First-year West Potomac volleyball coach Nancy Nixon instructs rising junior middle blocker Laura Aaron during a recent practice.
Photo by Bonnie Schipper
The West Potomac volleyball program hasn’t posted a winning record since 2007, and went 5-11 last season.
This year, however, Nancy Nixon was hired as the head coach, and her players believe that this could be the first step to changing the Wolverines’ reputation.
“[Nixon] is very well educated in volleyball,” rising junior outside hitter Lindsay Cullen said. “She always has sources, so when we ask ‘Why are we doing this?’ she has an article or a scientist that proved that it was right and can help us. She’s very focused on not only making us a better team, but better individual players as well. She understands that it’s not just six people on the court, it’s six different people.”
Nixon served as West Potomac’s junior varsity coach for two years in 2012 and 2013, and worked as an assistant coach at Northern Virginia Community College last fall.
“Coach Nixon was my JV coach,” Cullen said. “Having worked with her in the past, it’s easier for some of us to understand her philosophy and know where she’s coming from.”
Hoping to improve the team’s record by increasing the strength of her players, Nixon implemented a more intense practice schedule and conditioning program than West Potomac has had in past years. It’s not uncommon for regular practices to run from 9 a.m. to 2 p.m., with specialized practices for certain positions continuing until 3 on some days.
“Most practices during the summer run at least five hours long. We do a lot of work to be as good as we can be,” rising sophomore setter Rebekah Jenne said. “We do a lot of conditioning for our legs and arms in order to help our stability and make us consistent players.”
On the court, Nixon plans to keep everything as simple as possible in order to succeed. With several underclassmen in starting positions, she wants to ensure they learn “correct techniques” and “understand the game.”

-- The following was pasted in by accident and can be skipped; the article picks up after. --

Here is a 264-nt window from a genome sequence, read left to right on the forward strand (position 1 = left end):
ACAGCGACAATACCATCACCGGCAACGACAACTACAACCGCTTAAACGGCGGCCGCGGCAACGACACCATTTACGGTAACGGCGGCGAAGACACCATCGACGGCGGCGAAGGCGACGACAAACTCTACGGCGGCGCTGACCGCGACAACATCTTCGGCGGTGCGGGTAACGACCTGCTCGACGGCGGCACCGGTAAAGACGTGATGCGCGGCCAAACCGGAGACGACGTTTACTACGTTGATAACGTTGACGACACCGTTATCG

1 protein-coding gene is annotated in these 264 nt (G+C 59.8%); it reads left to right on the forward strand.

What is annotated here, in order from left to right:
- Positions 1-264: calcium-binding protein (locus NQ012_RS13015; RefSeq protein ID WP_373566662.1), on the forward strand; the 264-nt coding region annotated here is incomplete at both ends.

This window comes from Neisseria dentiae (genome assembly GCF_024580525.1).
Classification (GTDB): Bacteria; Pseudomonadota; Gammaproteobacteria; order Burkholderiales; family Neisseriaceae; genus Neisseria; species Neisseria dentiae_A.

“We are working on the basics and developing our skills,” Nixon said. “Technique is our focus.”
Where other teams may have superior skills, the Wolverines hope to be smarter.
“We aren’t as strong as other teams, so we have to hustle and be smarter than them to make up for it,” rising senior outside hitter Sydney Nixon, the coach’s daughter, said. “We have to put the ball where the other team isn’t and not try to do too much.”
Jenne and rising sophomore setter Ashlyn Hendrix are two of the underclassmen who will be expected to step up this season. Both in their first year on varsity, they have been doing a lot of work to catch up to their teammates. Nixon, however, expects that the two setters will be one of the strengths of the team.
“There’s a lot of pressure on us as sophomores on varsity to be able to set for almost every hitter on the court,” Jenne said.
Some of the more experienced players on the team are Cullen and Nixon. With several more seasons of volleyball experience under their belts, Coach Nixon expects that they will be leaders on the court.
“Having my mom as a coach is different than we’re at home,” Nixon said. “It’s a different atmosphere here. I respect her as a coach and she looks at me as one of her players, not her kid, and she expects a lot from me.”
The Wolverines will begin their season at home on Aug. 27 against Falls Church.